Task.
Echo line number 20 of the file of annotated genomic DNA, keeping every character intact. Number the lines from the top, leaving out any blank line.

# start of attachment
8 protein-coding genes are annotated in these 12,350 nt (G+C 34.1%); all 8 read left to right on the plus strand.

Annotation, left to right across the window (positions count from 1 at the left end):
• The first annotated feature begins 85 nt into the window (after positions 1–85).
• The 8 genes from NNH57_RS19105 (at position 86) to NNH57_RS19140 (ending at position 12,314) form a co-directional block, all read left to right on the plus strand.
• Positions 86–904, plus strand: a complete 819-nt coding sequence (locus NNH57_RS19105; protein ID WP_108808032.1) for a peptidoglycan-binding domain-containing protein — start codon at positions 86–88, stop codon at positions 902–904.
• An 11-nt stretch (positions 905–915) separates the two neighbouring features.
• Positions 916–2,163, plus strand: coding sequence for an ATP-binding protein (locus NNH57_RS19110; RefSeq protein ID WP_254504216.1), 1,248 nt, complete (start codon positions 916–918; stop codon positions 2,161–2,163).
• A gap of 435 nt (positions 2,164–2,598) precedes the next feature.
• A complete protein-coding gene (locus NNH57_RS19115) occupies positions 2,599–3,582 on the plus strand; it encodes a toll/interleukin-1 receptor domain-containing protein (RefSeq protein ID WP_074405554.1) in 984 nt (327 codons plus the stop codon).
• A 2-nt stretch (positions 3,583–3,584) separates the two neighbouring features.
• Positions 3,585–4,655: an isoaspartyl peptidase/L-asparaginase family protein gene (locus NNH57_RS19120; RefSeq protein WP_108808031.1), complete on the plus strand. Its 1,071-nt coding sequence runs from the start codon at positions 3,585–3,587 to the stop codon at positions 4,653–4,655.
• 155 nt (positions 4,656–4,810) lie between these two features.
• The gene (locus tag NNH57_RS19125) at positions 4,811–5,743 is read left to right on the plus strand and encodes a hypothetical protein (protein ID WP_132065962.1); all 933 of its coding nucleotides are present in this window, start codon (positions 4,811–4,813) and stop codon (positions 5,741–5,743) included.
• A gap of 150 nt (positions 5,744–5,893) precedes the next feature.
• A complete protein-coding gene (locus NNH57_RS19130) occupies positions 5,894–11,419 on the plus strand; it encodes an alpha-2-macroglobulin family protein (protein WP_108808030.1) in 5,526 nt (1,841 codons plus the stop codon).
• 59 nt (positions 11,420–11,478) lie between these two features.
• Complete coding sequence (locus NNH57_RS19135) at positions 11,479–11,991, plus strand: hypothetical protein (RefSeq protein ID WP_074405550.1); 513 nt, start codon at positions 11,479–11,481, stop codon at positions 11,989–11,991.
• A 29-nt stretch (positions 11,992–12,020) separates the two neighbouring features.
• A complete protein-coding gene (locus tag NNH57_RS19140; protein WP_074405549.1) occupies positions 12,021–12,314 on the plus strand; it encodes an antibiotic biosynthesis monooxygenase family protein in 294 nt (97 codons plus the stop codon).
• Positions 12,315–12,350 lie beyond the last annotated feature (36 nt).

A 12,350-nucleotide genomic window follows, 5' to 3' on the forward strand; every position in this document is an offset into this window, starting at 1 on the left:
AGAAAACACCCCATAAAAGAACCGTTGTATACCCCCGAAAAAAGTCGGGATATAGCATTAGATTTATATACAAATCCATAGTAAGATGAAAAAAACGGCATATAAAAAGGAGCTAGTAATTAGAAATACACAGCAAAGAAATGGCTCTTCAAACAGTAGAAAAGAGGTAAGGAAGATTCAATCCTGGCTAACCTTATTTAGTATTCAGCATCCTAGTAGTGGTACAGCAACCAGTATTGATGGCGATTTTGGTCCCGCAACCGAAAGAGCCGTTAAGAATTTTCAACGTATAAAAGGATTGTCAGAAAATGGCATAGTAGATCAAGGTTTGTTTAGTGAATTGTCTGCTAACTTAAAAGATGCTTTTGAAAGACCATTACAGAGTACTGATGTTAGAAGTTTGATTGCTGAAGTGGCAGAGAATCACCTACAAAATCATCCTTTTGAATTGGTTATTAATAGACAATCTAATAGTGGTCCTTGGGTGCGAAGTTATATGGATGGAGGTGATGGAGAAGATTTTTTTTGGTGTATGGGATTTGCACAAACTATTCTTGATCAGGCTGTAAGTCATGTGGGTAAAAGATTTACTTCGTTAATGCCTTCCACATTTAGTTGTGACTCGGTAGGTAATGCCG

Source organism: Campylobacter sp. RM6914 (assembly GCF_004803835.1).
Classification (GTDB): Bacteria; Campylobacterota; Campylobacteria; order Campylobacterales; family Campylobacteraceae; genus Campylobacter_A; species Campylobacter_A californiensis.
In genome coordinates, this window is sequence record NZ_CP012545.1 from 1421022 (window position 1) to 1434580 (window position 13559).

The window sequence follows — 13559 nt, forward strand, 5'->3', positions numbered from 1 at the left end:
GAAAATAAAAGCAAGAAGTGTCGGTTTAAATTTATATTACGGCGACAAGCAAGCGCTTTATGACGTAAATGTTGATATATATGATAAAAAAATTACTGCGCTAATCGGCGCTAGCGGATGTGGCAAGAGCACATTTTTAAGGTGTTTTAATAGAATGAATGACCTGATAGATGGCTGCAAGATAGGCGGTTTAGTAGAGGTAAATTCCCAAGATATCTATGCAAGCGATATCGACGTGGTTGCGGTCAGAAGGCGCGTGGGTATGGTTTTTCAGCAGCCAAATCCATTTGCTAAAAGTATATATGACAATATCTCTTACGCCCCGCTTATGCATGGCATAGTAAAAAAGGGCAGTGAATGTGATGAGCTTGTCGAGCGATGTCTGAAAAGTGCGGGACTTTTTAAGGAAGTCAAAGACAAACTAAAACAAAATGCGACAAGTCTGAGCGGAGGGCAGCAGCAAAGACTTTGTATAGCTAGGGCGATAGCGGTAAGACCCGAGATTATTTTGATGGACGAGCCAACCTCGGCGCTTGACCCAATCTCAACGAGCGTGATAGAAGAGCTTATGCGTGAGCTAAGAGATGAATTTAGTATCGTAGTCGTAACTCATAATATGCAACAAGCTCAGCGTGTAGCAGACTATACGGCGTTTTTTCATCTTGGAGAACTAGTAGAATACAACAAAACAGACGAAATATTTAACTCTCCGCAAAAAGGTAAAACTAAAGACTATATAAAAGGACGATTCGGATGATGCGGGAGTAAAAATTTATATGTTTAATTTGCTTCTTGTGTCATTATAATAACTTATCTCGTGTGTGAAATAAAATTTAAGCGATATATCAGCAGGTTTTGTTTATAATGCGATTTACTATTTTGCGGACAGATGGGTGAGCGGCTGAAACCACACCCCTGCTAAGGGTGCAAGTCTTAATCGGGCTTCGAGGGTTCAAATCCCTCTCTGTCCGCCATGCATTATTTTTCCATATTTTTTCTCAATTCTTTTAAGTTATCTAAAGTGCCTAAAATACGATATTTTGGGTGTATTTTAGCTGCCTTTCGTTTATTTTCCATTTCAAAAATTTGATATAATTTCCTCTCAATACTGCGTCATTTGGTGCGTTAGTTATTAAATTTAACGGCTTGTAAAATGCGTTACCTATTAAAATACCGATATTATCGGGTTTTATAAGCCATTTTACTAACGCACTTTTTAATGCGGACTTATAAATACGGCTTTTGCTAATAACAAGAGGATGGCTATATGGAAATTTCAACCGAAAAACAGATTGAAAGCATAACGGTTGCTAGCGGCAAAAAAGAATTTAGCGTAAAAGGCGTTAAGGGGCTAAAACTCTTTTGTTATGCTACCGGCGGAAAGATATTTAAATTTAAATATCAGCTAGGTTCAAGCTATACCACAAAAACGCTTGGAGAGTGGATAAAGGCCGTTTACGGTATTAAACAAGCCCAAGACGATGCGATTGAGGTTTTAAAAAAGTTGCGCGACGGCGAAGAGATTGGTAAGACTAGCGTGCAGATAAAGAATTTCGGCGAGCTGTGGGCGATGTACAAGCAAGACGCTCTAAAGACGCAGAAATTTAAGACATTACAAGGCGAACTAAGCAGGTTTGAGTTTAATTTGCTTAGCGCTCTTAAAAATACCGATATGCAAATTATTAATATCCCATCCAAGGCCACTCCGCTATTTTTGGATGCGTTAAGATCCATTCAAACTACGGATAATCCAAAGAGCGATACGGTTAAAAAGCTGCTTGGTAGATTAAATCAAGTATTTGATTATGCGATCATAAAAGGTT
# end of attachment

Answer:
• Positions 12,315–12,350 lie beyond the last annotated feature (36 nt).